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Under Japanese rule, the two names Han and Joseon coexisted.There were several groups who fought for independence, the most notable being the Provisional Government of the Republic of Korea () was adopted as the legal name for the new country.Koreans developed improved versions of many advanced innovations such as the metal movable type printing press, which used to print and publish the Jikji, the world's oldest extant movable metal type printed paper book in 1377.In the 15th century, Koreans had one of the highest living standards in the world, and Sejong the Great invented Hangul to promote literacy amongst the general Korean population, enabling anyone to easily learn to read and write and transfer written information rather than spend years in learning complicated Hanja.Gija Joseon was purportedly founded in the 12th century BC, but its existence and role have been controversial in the modern era.In 108 BC, the Han dynasty defeated Wiman Joseon and installed four commanderies in the northern Korean peninsula.The name Daehan, which means "great Han" literally, derives from Samhan (Three Hans).

During the period known as the Proto–Three Kingdoms of Korea, the states of Buyeo, Okjeo, Dongye, and Samhan occupied the Korean peninsula and southern Manchuria.Relationships between Korea and China remained relatively peaceful during this time.Later Silla carried on the maritime prowess of Baekje, which acted like the Phoenicia of medieval East Asia, and during the 8th and 9th centuries dominated the seas of East Asia and the trade between China, Korea and Japan, most notably during the time of Jang Bogo; in addition, Silla people made overseas communities in China on the Shandong Peninsula and the mouth of the Yangtze River.From them, Goguryeo, Baekje, and Silla emerged to control the peninsula as the Three Kingdoms of Korea.Goguryeo, the largest and most powerful among them, was a highly militaristic state, Silla was the smallest and weakest of the three, but it used cunning diplomatic means to make opportunistic pacts and alliances with the more powerful Korean kingdoms, and eventually Tang China, to its great advantage.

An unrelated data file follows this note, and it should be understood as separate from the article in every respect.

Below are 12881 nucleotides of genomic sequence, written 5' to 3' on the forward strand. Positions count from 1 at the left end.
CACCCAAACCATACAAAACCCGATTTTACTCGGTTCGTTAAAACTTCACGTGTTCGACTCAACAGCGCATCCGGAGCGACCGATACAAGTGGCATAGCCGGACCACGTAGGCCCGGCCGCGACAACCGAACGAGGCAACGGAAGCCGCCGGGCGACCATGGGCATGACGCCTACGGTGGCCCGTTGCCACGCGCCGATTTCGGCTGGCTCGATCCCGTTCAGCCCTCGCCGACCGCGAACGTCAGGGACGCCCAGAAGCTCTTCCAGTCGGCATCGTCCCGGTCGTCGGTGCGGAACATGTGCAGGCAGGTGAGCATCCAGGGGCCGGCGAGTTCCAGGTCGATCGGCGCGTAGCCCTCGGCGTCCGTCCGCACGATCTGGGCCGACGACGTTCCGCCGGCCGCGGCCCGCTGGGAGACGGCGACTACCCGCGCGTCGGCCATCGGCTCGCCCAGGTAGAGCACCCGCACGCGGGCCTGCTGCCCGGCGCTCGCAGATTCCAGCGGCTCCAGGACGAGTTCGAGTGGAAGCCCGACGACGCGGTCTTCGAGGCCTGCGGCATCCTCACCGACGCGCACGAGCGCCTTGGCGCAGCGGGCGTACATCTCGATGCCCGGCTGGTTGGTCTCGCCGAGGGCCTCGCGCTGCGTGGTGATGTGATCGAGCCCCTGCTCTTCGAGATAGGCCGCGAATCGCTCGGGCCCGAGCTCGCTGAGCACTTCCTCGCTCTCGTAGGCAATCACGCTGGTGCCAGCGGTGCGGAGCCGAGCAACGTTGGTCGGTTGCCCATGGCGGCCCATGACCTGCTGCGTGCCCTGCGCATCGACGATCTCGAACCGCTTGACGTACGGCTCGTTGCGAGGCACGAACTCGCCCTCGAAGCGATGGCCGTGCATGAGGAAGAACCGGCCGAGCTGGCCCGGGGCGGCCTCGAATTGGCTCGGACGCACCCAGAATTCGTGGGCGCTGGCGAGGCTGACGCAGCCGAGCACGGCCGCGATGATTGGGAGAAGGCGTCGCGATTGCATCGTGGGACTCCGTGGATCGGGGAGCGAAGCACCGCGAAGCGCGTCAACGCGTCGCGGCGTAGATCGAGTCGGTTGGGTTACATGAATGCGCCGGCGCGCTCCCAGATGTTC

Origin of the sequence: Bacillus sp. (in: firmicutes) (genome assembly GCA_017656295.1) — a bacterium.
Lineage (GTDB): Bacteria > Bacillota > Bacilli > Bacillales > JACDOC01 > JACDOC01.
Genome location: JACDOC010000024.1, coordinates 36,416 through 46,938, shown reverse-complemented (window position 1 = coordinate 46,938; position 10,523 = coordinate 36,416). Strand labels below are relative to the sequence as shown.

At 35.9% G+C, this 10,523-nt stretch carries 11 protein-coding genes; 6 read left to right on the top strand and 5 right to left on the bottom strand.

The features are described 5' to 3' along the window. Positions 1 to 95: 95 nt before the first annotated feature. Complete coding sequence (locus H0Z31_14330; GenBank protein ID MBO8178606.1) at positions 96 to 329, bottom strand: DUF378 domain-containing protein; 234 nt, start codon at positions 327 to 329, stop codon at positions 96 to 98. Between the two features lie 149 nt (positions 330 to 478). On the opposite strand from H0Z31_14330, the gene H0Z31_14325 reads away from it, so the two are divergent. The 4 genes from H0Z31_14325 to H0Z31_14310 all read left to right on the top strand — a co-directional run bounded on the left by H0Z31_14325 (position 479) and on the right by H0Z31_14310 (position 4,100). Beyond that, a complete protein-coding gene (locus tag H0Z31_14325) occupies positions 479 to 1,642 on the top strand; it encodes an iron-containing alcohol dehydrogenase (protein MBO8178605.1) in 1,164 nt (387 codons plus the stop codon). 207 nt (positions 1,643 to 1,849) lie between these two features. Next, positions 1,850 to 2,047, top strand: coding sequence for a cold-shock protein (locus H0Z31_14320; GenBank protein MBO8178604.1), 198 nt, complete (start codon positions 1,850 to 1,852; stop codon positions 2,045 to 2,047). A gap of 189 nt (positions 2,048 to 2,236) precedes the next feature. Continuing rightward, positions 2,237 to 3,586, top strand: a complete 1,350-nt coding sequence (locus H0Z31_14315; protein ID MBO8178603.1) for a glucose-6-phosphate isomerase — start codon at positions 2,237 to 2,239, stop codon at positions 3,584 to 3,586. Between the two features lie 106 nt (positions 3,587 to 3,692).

During the period known as the Proto–Three Kingdoms of Korea, the states of Buyeo, Okjeo, Dongye, and Samhan occupied the Korean peninsula and southern Manchuria.

Relationships between Korea and China remained relatively peaceful during this time.

Later Silla carried on the maritime prowess of Baekje, which acted like the Phoenicia of medieval East Asia, and during the 8th and 9th centuries dominated the seas of East Asia and the trade between China, Korea and Japan, most notably during the time of Jang Bogo; in addition, Silla people made overseas communities in China on the Shandong Peninsula and the mouth of the Yangtze River.

From them, Goguryeo, Baekje, and Silla emerged to control the peninsula as the Three Kingdoms of Korea.

Goguryeo, the largest and most powerful among them, was a highly militaristic state, Silla was the smallest and weakest of the three, but it used cunning diplomatic means to make opportunistic pacts and alliances with the more powerful Korean kingdoms, and eventually Tang China, to its great advantage.

The 10th-century kingdom of Goryeo succeeded Goguryeo, Despite the coexistence of the spellings Corea and Korea in 19th century publications, some Koreans believe that Imperial Japan, around the time of the Japanese occupation, intentionally standardised the spelling on Korea, making Japan appear first alphabetically.